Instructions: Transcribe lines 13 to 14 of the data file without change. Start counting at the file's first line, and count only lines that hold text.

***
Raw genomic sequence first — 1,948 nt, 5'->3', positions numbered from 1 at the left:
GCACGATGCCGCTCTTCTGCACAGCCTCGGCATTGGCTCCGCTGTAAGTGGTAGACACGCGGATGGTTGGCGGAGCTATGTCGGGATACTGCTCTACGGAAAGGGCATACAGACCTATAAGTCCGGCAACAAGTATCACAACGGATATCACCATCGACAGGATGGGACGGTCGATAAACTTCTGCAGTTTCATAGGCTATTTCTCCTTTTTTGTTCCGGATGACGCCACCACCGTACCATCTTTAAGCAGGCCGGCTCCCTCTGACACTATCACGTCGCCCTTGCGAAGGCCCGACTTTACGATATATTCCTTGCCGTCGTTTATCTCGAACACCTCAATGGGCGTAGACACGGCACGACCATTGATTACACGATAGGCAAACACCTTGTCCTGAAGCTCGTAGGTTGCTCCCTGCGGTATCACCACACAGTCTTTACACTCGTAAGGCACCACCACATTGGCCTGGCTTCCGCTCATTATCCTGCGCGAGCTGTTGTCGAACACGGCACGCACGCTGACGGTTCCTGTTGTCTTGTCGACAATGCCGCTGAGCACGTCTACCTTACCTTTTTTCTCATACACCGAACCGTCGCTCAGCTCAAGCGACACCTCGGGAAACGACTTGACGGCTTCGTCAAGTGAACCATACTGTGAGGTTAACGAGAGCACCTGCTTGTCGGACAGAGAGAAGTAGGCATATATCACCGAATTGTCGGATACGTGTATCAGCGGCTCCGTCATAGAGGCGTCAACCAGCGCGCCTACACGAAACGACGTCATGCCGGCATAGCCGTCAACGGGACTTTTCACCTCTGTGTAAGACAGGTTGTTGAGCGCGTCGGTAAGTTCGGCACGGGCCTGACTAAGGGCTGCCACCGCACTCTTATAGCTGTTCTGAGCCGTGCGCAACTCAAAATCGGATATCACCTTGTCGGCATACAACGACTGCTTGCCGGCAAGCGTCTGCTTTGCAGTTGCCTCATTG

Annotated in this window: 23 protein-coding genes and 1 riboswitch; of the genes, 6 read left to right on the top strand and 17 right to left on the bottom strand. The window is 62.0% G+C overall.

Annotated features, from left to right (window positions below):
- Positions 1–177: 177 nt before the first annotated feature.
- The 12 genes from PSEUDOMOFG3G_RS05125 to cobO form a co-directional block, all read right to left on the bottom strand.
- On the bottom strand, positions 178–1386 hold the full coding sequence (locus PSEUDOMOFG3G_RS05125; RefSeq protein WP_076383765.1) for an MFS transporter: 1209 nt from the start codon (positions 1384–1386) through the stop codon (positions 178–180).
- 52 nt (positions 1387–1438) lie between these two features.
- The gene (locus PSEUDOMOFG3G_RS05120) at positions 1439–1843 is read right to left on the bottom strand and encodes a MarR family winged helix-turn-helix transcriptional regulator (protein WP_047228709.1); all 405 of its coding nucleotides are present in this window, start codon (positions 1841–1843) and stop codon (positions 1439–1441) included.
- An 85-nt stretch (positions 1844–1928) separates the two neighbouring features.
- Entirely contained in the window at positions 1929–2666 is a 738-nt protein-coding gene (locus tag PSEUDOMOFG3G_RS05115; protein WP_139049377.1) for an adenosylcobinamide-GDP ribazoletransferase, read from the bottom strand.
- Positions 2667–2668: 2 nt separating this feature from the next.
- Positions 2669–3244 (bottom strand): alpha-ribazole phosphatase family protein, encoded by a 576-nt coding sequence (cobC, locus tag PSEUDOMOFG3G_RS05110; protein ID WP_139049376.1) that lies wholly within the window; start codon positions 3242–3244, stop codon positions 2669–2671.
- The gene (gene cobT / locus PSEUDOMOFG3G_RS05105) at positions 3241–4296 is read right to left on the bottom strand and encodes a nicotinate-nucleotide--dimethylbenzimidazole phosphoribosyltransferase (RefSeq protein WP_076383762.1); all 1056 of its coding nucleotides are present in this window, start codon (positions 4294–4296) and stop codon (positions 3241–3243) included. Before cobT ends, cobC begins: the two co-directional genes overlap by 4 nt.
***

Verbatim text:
- Positions 2669–3244 (bottom strand): alpha-ribazole phosphatase family protein, encoded by a 576-nt coding sequence (cobC, locus tag PSEUDOMOFG3G_RS05110; protein ID WP_139049376.1) that lies wholly within the window; start codon positions 3242–3244, stop codon positions 2669–2671.
- The gene (gene cobT / locus PSEUDOMOFG3G_RS05105) at positions 3241–4296 is read right to left on the bottom strand and encodes a nicotinate-nucleotide--dimethylbenzimidazole phosphoribosyltransferase (RefSeq protein WP_076383762.1); all 1056 of its coding nucleotides are present in this window, start codon (positions 4294–4296) and stop codon (positions 3241–3243) included. Before cobT ends, cobC begins: the two co-directional genes overlap by 4 nt.